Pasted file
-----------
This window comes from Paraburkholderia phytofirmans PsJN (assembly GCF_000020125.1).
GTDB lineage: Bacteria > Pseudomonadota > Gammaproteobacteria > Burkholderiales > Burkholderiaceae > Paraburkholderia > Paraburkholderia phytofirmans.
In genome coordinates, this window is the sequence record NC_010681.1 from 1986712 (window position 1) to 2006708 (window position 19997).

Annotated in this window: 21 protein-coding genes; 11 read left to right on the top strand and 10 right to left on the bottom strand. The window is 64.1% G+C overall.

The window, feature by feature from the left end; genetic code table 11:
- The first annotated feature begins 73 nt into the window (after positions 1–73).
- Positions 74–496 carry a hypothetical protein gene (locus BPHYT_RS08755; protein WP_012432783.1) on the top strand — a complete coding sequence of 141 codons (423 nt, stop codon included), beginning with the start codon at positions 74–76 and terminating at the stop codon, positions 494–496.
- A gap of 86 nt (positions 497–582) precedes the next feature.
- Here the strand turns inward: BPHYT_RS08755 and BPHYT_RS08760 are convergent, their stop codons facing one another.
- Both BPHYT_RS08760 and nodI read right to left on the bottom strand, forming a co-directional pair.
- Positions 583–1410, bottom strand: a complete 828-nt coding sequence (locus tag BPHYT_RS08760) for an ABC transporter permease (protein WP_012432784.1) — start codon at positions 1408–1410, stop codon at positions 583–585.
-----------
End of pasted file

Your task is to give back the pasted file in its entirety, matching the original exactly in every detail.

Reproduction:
This window comes from Paraburkholderia phytofirmans PsJN (assembly GCF_000020125.1).
GTDB lineage: Bacteria > Pseudomonadota > Gammaproteobacteria > Burkholderiales > Burkholderiaceae > Paraburkholderia > Paraburkholderia phytofirmans.
In genome coordinates, this window is the sequence record NC_010681.1 from 1986712 (window position 1) to 2006708 (window position 19997).

Annotated in this window: 21 protein-coding genes; 11 read left to right on the top strand and 10 right to left on the bottom strand. The window is 64.1% G+C overall.

The window, feature by feature from the left end; genetic code table 11:
- The first annotated feature begins 73 nt into the window (after positions 1–73).
- Positions 74–496 carry a hypothetical protein gene (locus BPHYT_RS08755; protein WP_012432783.1) on the top strand — a complete coding sequence of 141 codons (423 nt, stop codon included), beginning with the start codon at positions 74–76 and terminating at the stop codon, positions 494–496.
- A gap of 86 nt (positions 497–582) precedes the next feature.
- Here the strand turns inward: BPHYT_RS08755 and BPHYT_RS08760 are convergent, their stop codons facing one another.
- Both BPHYT_RS08760 and nodI read right to left on the bottom strand, forming a co-directional pair.
- Positions 583–1410, bottom strand: a complete 828-nt coding sequence (locus tag BPHYT_RS08760) for an ABC transporter permease (protein WP_012432784.1) — start codon at positions 1408–1410, stop codon at positions 583–585.